On the stroke of eight minutes, the Bavarians had their first chance. Robertson did well to stop Gnabry after a one-two with Lewandowski inside the box, but Firmino’s sloppiness allowed Thiago to have a go from 20 yards – over the bar.
But Bayern continued making the most of Liverpool’s indecisiveness, and a ball over the line almost found Lewandowski in behind, but the Polish striker went down after contact with van Dijk. Referee Daniele Orsato from Italy resisted the pressure from the stands and waved “play on”.
In the 13th minute, Henderson felt he could play no more and Fabinho came on.
It wasn’t a good start from the Reds, and the referee at that point seemed to be giving every 50-50 decision to Bayern. The home side were gradually pushing the line of battle towards Alisson, winning most of the balls in the middle of the park.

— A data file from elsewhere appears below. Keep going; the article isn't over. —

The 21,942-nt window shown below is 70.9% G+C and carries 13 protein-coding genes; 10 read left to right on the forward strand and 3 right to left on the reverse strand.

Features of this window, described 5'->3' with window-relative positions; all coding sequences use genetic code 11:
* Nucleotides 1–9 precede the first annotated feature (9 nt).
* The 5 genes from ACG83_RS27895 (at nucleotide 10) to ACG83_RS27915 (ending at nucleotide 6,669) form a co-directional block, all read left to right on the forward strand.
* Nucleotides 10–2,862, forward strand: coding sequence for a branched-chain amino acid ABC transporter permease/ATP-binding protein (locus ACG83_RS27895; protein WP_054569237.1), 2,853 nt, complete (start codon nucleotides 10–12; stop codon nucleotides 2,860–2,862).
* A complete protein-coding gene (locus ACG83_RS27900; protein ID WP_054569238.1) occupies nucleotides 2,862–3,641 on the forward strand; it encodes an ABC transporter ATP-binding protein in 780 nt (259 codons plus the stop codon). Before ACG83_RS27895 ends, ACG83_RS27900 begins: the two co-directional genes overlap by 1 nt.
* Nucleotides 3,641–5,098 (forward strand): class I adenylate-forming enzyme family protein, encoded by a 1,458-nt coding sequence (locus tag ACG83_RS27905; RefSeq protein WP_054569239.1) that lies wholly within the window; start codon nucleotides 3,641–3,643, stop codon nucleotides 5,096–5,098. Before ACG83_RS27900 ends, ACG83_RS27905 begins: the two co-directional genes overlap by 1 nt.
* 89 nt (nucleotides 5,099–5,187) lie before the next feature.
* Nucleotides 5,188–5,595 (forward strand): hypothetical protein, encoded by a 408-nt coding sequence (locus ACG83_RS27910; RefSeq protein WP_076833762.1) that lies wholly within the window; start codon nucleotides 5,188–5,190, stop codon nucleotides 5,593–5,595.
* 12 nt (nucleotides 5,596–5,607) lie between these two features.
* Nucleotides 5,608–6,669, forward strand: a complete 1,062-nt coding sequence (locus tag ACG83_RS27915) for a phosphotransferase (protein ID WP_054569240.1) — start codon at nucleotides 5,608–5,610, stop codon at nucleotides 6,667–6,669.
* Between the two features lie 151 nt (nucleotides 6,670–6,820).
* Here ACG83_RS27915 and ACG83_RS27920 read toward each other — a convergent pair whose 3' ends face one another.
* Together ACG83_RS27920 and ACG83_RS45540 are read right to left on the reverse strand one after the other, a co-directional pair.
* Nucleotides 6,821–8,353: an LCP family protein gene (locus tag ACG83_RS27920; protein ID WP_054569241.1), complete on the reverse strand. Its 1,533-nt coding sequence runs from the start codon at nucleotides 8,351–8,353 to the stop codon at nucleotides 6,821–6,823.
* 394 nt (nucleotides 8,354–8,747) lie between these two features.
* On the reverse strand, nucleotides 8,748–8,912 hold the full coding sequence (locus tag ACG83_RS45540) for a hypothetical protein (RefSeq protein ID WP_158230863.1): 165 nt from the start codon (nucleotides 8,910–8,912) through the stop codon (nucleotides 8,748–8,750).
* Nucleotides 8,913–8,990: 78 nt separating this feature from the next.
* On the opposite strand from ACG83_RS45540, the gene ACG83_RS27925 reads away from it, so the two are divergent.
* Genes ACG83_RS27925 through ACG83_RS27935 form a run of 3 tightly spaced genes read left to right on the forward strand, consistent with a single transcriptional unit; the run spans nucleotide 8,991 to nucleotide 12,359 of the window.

Liverpool tried different things in their bid to confuse their opponents. After a while, Salah and Mane returned to their positions, and the shape occasionally turned into 4-4-2 with Firmino dropping into midfield and both Mane and Salah playing slightly closer to each other. But it was the sloppiness in passing, not helped by Bayern’s lively pressing, that was the team’s biggest obstacle to overcome.
Bayern were very disciplined and rigid in their positioning. They were arranged in a 4-2-3-1, just like at Anfield, with Thiago and Martinez sitting ahead of the back four, Ribery on the left, Gnabry right, James behind Lewandowski.
In the 24th minute Firmino suddenly got a chance to hit one from 20 yards and he just missed the target. Matip then cheaply gave the ball away and made up for it just as Bayern were string a counterattack.
But then, a long pass from van Dijk found Mane on the edge of the box, the Senegalese combined strength and skill in perfect measure as he controlled the ball and held off Rafinha, turned around the blundering Neuer who came out too far, and with great composure placed the ball in the net. A great goal from a great player.